With its meticulous framing, bold editing and sparsely sumptuous cinematography, Justin Kurzel’s adaptation of the most straightforward of Shakespeare’s plays has as its closest cinema-analogue, Nicolas Winding Refn’s Valhalla Rising. Indeed, Macbeth is bold in its visuals, opaque in its emotional spaces, brutal in its violence, and the chilly Isle of Skye locations evoke medieval eras where the halls of men were dwarfed by endless open spaces. It was, quite frankly, surprising just how much it made HBO’s Game of Thrones, which films in Ireland, a quick hop south and west, look small and visually unambitious. In the golden age of television, the convergence of directors, actors, and production design between TV and Feature Films, there is clearly a domain of one: complex plots and characters, novelistic storytelling, and the other: pure, overwhelming audiovisual power.
You perhaps know the story well. A noble warrior in Scotland is convinced by his wife to murder his king to speed up succession. The guilt drives him mad, and more murders are called for to sustain power, before the consequences are fully reaped. And there are witches who coin the term ‘hurly-burly’ to describe the whole sordid affair. One thing that is either in the Bard’s text, and I have somehow missed it in the past, or it is freshly integrated by Kurzel and his screenwriters (one of latter is High Fidelity actor, Love Liza director Todd Louiso), is that of coldhearted ambitions being driven by the loss of children, or the lack-there-of. The film opens with the death of one the Macbeth’s children, a baby girl, to an unexplained illness, and quickly follows up with the loss of the other child to war. It is never made unequivocal that either of these are in fact the offspring of the pair, but the framing of the opening funeral in one scene, and later, the way MacBeth applies war paint to the boy-soldier, firm but delicate, laced with unspoken pride, seems to imply such. The boy’s death recalls the silent horrors of Russian masterpiece Come And See. Is Macbeth’s hunger for power and nation building driven by the loss of his own? A corrupt lust or desire for stronger leadership to prevent further civil wars? Either way, it underscores the tragedies to follow. On a somewhat unrelated note, there is also the addition of a small girl to the trio of Witches making them either a fearsome-foursome or a family. Combine that with a children’s choir performance piece in the middle the film, and one can see the emphasis of ‘the future’ in this telling of the play.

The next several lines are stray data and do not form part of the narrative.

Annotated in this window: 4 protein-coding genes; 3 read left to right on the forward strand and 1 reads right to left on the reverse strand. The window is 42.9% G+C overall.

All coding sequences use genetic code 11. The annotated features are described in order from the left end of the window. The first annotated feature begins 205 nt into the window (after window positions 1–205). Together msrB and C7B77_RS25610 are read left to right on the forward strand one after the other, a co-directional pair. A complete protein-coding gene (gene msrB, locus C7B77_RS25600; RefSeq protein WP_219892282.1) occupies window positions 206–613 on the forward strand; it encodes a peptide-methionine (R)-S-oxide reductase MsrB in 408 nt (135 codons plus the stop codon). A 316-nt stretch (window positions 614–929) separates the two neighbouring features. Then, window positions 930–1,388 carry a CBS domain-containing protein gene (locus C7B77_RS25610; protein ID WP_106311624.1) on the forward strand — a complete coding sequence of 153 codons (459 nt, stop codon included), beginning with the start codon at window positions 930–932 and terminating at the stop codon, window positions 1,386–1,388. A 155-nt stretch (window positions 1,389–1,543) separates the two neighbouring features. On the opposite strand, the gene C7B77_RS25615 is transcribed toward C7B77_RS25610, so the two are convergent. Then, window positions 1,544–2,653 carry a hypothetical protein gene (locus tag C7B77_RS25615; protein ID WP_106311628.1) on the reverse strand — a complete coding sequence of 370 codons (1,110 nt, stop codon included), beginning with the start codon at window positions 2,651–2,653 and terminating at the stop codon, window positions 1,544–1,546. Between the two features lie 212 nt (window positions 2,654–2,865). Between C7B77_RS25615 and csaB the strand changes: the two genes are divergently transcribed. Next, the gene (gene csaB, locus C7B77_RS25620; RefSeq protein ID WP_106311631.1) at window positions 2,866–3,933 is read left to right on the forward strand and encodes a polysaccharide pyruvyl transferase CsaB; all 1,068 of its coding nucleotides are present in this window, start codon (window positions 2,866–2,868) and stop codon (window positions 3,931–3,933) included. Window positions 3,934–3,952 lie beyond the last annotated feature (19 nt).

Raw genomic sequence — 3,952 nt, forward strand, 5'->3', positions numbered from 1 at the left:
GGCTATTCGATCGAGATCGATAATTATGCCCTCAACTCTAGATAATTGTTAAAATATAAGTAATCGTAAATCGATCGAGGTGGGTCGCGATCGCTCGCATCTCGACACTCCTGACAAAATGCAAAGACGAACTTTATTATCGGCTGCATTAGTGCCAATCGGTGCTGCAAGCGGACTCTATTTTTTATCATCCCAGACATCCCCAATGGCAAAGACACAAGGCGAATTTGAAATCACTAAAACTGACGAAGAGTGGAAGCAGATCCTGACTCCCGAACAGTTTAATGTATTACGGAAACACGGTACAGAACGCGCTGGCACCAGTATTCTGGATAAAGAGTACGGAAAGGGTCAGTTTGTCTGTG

Michael Fassbender brings the type of raw, implacable energy that he does for director Steve McQueen (Hunger, Shame), and is equally handy with a soliloquy or a sword. Sometimes he does both simultaneously. His slow loss of sanity in the back half gloriously subverts his charming smile, making it a mockery of the actors effortless charisma. Marion Cotillard’s Lady MacBeth is played, at times, more tragic than Machiavellian, at times her lonely stares into the camera threaten to conjure Maria Falconetti. It makes the character either complex or poorly written and realized, I couldn’t tell. The iambic pentameter and original text of the play are intact and when on screen instead of on stage, tend to mute the emotional components of the characters, which is handily made up for by the sheer visual portentousness (and yes, occasional glorious splendour too!) Want to get an idea as to how the final battle between Obi-Wan Kenobi and Anakin Skywalker should have been shot? Look no further than the ‘forest is on fire and ash is in the air’ battle of broadswords between MacBeth and MacDuff late into this film. It is epic, intimate, and unholy in its cinematic brawn.
It is the supporting cast however, that elevate Macbeth in terms of emotional engagement. David Thewlis as the trusting, no-nonsense King Duncan; clad in leather and cloth over velvet and gold. Paddy Considine brings pathos and modesty to Banquo, a father is betrayed by his Thane in the worst possible, his only crime being loyalty to the crown and his son. And then there is Sean Harris, he who plays the craziest, deadliest type of villains, from the Harry Brown and A Lonely Place To Die to Mission Impossible 5, playing strongly against type as the noble MacDuff who loses his family to MacBeth’s ever increasing paranoia (shades of Lord Stannis/Sir Davos thread in the most recent chapter in Westeros.)
In short, while I was not emotionally caught up in this 2015 incarnation of Macbeth, I was nevertheless deeply engaged in sheer visual power of the thing that Shakespeare himself called, ‘this bloody business.’